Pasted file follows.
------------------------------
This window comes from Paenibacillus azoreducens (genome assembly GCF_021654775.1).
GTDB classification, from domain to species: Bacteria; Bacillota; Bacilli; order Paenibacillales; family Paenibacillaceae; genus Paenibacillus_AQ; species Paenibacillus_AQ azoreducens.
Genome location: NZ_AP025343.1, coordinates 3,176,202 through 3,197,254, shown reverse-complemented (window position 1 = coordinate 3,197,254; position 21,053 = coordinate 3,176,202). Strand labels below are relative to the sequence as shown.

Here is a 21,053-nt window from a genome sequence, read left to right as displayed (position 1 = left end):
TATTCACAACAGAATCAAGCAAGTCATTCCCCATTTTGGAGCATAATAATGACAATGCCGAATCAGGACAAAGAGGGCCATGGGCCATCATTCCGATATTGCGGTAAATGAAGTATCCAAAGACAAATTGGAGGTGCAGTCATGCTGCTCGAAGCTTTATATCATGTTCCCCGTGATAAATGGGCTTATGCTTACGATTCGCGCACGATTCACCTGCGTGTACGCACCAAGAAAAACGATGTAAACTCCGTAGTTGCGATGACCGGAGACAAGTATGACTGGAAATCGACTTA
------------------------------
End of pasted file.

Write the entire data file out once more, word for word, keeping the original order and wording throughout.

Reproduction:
This window comes from Paenibacillus azoreducens (genome assembly GCF_021654775.1).
GTDB classification, from domain to species: Bacteria; Bacillota; Bacilli; order Paenibacillales; family Paenibacillaceae; genus Paenibacillus_AQ; species Paenibacillus_AQ azoreducens.
Genome location: NZ_AP025343.1, coordinates 3,176,202 through 3,197,254, shown reverse-complemented (window position 1 = coordinate 3,197,254; position 21,053 = coordinate 3,176,202). Strand labels below are relative to the sequence as shown.

Here is a 21,053-nt window from a genome sequence, read left to right as displayed (position 1 = left end):
TATTCACAACAGAATCAAGCAAGTCATTCCCCATTTTGGAGCATAATAATGACAATGCCGAATCAGGACAAAGAGGGCCATGGGCCATCATTCCGATATTGCGGTAAATGAAGTATCCAAAGACAAATTGGAGGTGCAGTCATGCTGCTCGAAGCTTTATATCATGTTCCCCGTGATAAATGGGCTTATGCTTACGATTCGCGCACGATTCACCTGCGTGTACGCACCAAGAAAAACGATGTAAACTCCGTAGTTGCGATGACCGGAGACAAGTATGACTGGAAATCGACTTA